Global Policy Forum

‘Sham’ Reviews Begin for Detainees


By Jessica Azulay

August 4, 2004

As the US government continues to release detainees from its detention camps at Guantánamo Bay, Cuba, allegations of abuse continue to trickle out as well. For the more than 580 remaining prisoners, the Bush administration has set up Combatant Status Review Tribunals to determine whether each detainee will remain in detention or be sent to their home country, a process the Washington, DC-based Center for Constitutional Rights calls a "sham" and is challenging in court.

In the last week, the US released five Moroccans and four French citizens from the Guantánamo detention centers into the hands of their governments, reports the Associated Press. A lawyer for two of the French men told reporters that his clients described their time at the military prison in Guantánamo as "hell." Attorney Jacques Debray said Mourad Benchellali and Nizar Sassi told him they had concerns "about the interrogation techniques and medical experiments" employed at Guantánamo.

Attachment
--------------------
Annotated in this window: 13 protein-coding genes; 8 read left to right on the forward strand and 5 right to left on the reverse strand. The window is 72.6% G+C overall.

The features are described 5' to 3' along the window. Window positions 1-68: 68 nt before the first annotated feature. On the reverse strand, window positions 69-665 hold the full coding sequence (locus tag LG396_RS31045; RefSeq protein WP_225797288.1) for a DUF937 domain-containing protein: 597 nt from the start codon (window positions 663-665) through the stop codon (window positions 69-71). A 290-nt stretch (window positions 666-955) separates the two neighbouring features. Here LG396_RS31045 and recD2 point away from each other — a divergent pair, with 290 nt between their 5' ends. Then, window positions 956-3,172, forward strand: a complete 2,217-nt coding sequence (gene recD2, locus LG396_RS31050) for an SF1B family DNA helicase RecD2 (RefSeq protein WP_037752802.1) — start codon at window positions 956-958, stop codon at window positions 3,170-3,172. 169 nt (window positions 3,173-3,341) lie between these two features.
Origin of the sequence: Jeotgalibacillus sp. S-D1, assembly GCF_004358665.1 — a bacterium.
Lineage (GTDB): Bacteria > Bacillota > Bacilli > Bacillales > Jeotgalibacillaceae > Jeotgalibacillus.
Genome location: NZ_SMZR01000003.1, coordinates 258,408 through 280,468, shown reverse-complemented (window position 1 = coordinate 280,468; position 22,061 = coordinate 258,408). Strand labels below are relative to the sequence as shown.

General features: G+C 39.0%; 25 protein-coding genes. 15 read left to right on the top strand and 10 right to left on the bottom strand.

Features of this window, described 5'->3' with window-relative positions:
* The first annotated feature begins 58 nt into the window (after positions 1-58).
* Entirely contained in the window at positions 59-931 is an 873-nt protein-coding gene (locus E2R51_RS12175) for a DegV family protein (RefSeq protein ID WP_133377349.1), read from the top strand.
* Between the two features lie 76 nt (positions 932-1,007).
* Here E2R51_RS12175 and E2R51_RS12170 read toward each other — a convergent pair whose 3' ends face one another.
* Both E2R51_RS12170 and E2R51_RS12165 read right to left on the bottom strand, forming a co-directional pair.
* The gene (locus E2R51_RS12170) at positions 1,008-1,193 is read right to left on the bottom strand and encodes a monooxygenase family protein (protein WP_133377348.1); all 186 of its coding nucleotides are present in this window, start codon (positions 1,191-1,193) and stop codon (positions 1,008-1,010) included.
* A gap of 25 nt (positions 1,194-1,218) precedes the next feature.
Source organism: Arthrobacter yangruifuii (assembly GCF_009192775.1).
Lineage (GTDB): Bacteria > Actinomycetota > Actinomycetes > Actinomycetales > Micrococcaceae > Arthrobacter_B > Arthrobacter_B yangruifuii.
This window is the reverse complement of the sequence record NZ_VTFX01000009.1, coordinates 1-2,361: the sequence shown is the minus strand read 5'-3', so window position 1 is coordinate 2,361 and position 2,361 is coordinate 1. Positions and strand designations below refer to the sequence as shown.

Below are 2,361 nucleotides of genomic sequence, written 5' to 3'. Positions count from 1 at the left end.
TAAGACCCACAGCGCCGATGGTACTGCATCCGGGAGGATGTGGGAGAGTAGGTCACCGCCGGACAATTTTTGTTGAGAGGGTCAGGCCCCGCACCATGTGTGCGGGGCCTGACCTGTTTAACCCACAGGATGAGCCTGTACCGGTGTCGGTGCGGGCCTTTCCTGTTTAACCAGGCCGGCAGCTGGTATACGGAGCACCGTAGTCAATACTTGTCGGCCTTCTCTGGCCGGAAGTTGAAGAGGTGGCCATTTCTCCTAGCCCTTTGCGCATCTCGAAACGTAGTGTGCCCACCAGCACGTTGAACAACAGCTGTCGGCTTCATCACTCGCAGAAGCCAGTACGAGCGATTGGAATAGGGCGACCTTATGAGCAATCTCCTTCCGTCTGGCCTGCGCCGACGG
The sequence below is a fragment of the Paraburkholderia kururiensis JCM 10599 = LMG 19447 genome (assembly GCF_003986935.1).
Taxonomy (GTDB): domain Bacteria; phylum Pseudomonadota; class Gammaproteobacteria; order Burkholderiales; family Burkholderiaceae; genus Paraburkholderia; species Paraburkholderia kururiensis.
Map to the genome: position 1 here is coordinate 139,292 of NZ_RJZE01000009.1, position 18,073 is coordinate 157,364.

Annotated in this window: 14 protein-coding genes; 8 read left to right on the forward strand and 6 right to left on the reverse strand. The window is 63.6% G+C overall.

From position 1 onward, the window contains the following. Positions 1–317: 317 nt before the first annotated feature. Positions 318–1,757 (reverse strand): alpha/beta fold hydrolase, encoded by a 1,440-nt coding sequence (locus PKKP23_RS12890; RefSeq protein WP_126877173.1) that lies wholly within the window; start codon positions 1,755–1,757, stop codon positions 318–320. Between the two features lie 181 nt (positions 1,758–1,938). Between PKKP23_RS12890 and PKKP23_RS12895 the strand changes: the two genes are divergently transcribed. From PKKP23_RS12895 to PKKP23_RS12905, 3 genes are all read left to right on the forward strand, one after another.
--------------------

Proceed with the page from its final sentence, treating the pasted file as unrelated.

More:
In the UK, authorities are investigating allegations of torture and abuse at the hands of US forces in the Guantánamo jail made by British citizens previously released from the base. The Independent reports that Foreign Office ministers have written to the Pentagon about allegations that US forces physically assaulted, sexually harassed and intimidated prisoners at gunpoint. The ministers have reportedly asked for video tapes that former detainees insist were filmed during assaults by a feared unit of guards called the Immediate Reaction Force.